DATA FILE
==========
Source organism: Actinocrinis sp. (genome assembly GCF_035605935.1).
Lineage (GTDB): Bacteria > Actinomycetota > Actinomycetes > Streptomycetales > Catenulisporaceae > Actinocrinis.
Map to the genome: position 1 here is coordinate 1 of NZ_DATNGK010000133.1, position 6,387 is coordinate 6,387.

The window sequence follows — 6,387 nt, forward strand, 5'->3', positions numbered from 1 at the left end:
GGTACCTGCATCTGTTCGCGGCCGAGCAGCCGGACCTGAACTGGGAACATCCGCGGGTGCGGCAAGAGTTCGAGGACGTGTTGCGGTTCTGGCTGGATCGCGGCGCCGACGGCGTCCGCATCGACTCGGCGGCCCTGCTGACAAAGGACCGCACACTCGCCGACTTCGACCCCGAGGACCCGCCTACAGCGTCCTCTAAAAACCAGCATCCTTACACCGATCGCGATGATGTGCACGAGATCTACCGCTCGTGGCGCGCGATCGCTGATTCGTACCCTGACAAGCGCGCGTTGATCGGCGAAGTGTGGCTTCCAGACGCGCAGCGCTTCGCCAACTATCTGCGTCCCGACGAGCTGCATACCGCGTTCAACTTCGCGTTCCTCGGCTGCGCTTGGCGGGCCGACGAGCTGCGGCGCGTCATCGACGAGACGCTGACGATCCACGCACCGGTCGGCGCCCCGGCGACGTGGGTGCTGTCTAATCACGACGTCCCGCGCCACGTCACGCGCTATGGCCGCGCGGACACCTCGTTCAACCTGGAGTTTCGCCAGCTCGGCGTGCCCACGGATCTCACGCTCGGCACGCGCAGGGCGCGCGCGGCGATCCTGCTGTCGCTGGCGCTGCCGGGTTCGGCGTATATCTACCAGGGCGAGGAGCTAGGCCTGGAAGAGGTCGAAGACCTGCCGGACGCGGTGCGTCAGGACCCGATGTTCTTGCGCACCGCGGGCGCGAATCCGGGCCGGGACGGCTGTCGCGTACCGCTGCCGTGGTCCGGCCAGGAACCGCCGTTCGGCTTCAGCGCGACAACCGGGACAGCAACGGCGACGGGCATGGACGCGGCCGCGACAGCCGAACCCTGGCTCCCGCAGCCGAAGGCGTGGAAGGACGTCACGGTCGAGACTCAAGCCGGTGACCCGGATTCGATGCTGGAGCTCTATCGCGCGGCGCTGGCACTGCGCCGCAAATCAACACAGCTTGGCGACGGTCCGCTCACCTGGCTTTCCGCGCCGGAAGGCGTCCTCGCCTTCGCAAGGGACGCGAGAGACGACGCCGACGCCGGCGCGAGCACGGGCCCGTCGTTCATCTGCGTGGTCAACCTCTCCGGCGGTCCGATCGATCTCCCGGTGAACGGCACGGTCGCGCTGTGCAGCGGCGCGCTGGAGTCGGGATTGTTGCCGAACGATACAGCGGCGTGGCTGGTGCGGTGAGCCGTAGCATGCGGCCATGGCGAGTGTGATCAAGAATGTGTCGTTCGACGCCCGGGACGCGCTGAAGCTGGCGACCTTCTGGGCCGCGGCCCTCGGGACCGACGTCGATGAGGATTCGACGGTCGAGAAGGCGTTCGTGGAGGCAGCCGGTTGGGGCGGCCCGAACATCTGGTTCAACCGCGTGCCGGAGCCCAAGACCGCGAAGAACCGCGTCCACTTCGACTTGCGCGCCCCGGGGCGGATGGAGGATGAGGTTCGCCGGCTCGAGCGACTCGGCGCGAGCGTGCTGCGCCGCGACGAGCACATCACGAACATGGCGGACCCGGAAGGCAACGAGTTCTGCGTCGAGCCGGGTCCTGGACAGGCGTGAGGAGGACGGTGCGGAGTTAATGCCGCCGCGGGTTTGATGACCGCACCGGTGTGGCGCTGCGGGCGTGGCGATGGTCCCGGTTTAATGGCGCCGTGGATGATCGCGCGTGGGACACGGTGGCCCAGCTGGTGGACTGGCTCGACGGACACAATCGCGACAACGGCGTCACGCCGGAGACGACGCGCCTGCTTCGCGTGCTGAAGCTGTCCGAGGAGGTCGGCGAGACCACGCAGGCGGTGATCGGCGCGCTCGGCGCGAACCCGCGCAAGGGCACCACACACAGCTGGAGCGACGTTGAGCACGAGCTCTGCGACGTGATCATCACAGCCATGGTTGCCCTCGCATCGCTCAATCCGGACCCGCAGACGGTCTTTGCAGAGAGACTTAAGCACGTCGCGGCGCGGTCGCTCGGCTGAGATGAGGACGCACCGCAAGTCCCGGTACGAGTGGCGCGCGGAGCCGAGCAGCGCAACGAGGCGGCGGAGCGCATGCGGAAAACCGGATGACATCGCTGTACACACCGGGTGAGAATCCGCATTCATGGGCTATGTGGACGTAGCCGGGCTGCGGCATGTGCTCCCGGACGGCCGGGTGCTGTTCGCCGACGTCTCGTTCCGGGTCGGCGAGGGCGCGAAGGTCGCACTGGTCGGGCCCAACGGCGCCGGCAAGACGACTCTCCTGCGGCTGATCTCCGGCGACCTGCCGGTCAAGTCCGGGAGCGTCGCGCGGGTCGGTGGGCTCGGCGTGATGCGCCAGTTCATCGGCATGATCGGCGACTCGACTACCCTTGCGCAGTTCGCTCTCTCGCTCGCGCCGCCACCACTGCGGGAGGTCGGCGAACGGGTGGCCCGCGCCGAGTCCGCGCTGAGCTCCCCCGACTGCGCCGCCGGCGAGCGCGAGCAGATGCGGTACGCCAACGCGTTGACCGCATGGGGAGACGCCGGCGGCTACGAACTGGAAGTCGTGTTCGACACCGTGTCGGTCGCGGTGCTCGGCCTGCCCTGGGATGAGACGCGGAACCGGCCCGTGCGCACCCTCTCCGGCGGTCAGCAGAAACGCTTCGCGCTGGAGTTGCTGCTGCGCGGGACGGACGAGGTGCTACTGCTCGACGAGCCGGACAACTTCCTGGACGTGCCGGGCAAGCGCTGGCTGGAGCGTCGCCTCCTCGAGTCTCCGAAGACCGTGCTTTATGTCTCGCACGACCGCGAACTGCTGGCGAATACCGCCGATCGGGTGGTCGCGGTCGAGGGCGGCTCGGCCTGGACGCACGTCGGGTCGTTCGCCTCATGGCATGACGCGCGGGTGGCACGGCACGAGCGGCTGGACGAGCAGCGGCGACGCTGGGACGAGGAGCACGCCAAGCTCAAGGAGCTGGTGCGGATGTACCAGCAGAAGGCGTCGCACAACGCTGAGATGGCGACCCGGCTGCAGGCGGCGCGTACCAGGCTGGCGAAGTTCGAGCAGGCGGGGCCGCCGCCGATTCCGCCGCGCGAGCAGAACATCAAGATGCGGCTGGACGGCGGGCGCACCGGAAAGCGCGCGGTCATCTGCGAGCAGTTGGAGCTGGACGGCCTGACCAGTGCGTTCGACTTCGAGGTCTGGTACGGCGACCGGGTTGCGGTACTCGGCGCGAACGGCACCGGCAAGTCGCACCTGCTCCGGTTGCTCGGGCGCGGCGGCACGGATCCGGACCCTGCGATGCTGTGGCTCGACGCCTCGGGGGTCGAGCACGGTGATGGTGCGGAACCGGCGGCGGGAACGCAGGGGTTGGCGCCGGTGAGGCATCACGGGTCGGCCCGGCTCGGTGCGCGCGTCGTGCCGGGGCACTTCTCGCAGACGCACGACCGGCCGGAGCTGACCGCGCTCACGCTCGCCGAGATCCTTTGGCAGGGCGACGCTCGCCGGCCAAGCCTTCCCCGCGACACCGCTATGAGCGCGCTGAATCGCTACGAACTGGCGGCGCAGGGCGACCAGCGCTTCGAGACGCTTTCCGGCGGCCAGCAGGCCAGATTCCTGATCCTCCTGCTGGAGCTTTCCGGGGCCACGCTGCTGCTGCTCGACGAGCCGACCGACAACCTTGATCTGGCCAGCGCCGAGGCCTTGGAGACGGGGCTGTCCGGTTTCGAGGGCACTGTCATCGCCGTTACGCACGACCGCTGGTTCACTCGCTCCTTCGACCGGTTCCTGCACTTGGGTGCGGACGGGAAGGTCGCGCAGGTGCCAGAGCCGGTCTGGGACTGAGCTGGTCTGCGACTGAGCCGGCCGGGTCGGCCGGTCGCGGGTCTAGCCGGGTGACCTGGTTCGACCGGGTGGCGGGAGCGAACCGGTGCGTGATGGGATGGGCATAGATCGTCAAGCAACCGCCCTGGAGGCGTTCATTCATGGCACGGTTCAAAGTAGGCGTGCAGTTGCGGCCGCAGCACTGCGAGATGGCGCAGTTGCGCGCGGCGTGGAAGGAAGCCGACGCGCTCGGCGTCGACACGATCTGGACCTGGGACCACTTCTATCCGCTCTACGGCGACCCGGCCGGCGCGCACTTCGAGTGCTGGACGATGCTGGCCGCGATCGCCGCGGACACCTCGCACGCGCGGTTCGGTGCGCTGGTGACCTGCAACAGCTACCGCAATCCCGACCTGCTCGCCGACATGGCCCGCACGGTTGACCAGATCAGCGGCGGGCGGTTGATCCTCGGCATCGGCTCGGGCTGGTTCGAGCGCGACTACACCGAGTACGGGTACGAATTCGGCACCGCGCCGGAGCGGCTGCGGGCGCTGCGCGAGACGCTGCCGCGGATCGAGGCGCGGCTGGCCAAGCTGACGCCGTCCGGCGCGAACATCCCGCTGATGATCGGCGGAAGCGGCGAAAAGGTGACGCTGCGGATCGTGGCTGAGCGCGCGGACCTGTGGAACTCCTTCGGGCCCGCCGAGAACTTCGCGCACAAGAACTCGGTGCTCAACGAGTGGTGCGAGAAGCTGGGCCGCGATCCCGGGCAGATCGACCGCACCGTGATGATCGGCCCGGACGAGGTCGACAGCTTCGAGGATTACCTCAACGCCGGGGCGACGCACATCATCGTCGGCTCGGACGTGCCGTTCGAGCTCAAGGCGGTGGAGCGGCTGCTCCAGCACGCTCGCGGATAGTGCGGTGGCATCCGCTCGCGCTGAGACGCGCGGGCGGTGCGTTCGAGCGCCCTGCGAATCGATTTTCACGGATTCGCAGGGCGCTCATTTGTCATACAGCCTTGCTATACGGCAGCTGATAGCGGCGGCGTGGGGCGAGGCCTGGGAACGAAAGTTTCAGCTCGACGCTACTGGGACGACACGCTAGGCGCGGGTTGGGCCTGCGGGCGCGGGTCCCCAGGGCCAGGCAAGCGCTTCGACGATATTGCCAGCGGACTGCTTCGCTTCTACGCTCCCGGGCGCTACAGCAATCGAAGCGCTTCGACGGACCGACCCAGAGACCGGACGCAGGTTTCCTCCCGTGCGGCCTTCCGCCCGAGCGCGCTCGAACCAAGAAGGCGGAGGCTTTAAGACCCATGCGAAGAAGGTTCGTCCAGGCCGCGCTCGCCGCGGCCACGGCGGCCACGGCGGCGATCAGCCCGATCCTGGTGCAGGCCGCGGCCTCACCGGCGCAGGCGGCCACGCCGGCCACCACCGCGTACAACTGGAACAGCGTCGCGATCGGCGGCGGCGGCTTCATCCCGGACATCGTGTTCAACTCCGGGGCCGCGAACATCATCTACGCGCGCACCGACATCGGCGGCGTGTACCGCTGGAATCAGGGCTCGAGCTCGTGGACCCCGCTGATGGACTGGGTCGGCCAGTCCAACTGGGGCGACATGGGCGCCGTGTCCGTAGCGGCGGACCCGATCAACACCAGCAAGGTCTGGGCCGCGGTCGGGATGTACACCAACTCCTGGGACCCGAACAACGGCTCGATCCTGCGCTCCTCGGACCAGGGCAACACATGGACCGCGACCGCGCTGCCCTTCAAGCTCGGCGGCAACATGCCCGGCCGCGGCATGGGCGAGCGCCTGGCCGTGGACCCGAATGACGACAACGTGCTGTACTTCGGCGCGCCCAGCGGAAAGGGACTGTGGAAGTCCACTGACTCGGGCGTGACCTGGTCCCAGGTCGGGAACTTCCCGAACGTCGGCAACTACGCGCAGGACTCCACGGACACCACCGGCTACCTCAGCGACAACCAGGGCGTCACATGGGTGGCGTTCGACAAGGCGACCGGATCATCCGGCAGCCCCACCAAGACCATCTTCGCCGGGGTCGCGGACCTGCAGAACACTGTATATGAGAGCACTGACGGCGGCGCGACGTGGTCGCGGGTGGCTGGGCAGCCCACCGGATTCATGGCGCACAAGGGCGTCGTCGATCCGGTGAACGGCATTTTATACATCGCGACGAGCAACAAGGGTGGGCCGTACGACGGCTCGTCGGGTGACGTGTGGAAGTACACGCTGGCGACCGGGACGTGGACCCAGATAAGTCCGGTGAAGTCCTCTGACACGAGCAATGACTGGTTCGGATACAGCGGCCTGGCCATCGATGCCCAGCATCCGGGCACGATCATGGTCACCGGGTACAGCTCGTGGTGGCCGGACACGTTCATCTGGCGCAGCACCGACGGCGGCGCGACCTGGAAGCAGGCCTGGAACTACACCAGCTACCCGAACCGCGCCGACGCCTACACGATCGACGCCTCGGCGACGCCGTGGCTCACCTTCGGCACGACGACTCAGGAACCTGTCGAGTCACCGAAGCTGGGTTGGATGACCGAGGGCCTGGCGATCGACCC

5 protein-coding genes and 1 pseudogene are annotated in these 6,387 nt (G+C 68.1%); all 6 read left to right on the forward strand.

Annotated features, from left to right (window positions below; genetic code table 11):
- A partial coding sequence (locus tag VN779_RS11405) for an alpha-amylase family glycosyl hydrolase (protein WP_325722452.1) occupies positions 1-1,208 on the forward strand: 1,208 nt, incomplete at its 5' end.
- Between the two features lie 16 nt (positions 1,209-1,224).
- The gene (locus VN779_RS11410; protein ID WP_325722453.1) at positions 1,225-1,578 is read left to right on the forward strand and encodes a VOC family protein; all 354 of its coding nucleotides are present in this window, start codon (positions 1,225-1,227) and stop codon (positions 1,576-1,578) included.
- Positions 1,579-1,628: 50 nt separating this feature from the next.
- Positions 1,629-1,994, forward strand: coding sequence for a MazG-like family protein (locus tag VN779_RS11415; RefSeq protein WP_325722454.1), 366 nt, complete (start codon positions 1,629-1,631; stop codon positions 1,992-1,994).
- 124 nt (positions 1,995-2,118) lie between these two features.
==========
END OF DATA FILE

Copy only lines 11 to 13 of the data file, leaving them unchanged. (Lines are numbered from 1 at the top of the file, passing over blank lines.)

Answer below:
- Positions 1,579-1,628: 50 nt separating this feature from the next.
- Positions 1,629-1,994, forward strand: coding sequence for a MazG-like family protein (locus tag VN779_RS11415; RefSeq protein WP_325722454.1), 366 nt, complete (start codon positions 1,629-1,631; stop codon positions 1,992-1,994).
- 124 nt (positions 1,995-2,118) lie between these two features.